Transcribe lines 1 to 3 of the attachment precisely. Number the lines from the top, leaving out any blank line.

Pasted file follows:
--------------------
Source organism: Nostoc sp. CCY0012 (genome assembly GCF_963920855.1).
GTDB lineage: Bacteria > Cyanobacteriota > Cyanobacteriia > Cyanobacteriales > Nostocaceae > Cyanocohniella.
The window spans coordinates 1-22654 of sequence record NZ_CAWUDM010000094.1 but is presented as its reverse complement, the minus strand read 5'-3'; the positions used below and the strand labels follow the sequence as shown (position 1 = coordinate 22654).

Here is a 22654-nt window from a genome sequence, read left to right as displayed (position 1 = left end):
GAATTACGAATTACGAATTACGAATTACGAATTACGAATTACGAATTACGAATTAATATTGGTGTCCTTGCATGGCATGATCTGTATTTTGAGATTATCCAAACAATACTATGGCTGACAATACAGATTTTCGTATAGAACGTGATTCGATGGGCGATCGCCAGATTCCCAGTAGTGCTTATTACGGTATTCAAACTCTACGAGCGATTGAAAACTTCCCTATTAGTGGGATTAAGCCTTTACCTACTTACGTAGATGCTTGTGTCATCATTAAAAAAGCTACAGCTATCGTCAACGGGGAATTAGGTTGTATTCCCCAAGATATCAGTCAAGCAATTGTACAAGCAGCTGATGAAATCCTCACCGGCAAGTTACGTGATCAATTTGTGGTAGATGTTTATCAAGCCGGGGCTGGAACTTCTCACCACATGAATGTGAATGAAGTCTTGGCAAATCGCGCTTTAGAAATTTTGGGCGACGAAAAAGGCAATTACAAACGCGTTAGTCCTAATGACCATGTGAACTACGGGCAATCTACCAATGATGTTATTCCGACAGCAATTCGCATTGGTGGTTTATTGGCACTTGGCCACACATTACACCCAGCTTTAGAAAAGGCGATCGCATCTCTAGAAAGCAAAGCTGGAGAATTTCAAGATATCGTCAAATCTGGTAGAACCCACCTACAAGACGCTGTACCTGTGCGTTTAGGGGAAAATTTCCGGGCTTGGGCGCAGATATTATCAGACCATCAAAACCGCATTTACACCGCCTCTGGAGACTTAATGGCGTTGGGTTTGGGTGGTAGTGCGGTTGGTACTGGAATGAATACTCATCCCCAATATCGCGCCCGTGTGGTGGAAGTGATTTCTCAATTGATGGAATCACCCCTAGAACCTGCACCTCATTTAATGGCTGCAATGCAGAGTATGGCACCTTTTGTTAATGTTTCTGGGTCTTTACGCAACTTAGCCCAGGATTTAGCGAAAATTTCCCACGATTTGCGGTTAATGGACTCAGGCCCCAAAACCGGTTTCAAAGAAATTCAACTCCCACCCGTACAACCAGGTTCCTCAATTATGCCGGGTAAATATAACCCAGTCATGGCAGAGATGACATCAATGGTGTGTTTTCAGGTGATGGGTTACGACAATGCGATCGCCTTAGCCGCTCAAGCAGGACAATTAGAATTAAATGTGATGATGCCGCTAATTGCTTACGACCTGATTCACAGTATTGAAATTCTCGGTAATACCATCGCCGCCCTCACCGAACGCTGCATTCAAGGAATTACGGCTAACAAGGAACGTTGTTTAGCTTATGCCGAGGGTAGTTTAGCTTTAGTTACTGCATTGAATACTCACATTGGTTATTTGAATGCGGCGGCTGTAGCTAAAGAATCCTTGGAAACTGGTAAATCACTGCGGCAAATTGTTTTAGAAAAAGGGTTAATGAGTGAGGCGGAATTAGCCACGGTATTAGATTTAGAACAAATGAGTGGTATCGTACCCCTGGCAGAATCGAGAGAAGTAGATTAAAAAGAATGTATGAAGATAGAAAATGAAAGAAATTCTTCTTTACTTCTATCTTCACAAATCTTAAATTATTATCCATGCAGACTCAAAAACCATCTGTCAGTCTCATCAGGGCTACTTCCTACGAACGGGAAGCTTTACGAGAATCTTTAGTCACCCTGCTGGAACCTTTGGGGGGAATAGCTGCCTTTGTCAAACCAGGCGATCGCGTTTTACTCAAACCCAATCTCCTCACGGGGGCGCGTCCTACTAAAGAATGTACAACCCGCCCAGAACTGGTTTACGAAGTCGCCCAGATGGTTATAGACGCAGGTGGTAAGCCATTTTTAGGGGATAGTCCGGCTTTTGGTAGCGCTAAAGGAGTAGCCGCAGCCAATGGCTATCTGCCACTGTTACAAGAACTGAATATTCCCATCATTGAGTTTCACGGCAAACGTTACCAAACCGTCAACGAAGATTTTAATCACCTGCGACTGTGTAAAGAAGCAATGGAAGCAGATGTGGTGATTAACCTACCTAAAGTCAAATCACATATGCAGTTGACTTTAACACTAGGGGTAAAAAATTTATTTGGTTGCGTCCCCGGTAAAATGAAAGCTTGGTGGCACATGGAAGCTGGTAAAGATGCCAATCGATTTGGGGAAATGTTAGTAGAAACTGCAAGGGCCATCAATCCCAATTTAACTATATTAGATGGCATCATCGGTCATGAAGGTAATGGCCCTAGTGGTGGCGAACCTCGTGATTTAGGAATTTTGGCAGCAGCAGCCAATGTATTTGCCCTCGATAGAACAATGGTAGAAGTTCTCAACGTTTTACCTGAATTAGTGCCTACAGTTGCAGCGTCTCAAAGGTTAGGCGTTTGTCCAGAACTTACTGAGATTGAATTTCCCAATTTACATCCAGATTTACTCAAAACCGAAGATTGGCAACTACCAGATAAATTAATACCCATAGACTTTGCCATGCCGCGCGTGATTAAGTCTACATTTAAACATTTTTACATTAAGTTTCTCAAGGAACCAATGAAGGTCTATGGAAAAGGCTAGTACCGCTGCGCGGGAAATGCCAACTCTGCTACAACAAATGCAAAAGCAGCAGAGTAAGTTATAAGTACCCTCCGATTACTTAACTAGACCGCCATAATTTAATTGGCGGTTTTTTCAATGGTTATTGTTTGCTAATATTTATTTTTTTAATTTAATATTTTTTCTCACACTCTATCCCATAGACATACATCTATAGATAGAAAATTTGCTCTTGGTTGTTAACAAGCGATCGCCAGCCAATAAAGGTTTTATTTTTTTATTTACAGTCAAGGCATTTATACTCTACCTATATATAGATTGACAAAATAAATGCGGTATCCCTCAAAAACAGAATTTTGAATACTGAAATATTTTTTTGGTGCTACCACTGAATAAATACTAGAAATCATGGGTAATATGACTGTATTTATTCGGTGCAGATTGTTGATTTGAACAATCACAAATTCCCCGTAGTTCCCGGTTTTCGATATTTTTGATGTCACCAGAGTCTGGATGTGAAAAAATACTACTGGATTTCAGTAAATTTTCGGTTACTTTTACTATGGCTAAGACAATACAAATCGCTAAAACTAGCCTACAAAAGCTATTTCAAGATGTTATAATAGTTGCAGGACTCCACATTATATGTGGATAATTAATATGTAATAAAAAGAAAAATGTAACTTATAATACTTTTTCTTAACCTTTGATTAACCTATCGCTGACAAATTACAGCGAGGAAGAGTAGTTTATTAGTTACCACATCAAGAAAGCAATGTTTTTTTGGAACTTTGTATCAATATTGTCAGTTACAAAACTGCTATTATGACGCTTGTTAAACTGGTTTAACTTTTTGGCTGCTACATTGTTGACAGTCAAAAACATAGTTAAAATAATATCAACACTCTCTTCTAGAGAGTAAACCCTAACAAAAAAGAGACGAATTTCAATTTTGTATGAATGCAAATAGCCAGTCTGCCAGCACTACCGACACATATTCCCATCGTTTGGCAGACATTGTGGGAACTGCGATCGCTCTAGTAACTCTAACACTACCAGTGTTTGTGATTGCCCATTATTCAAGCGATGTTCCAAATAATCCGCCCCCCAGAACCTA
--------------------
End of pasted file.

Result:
Source organism: Nostoc sp. CCY0012 (genome assembly GCF_963920855.1).
GTDB lineage: Bacteria > Cyanobacteriota > Cyanobacteriia > Cyanobacteriales > Nostocaceae > Cyanocohniella.
The window spans coordinates 1-22654 of sequence record NZ_CAWUDM010000094.1 but is presented as its reverse complement, the minus strand read 5'-3'; the positions used below and the strand labels follow the sequence as shown (position 1 = coordinate 22654).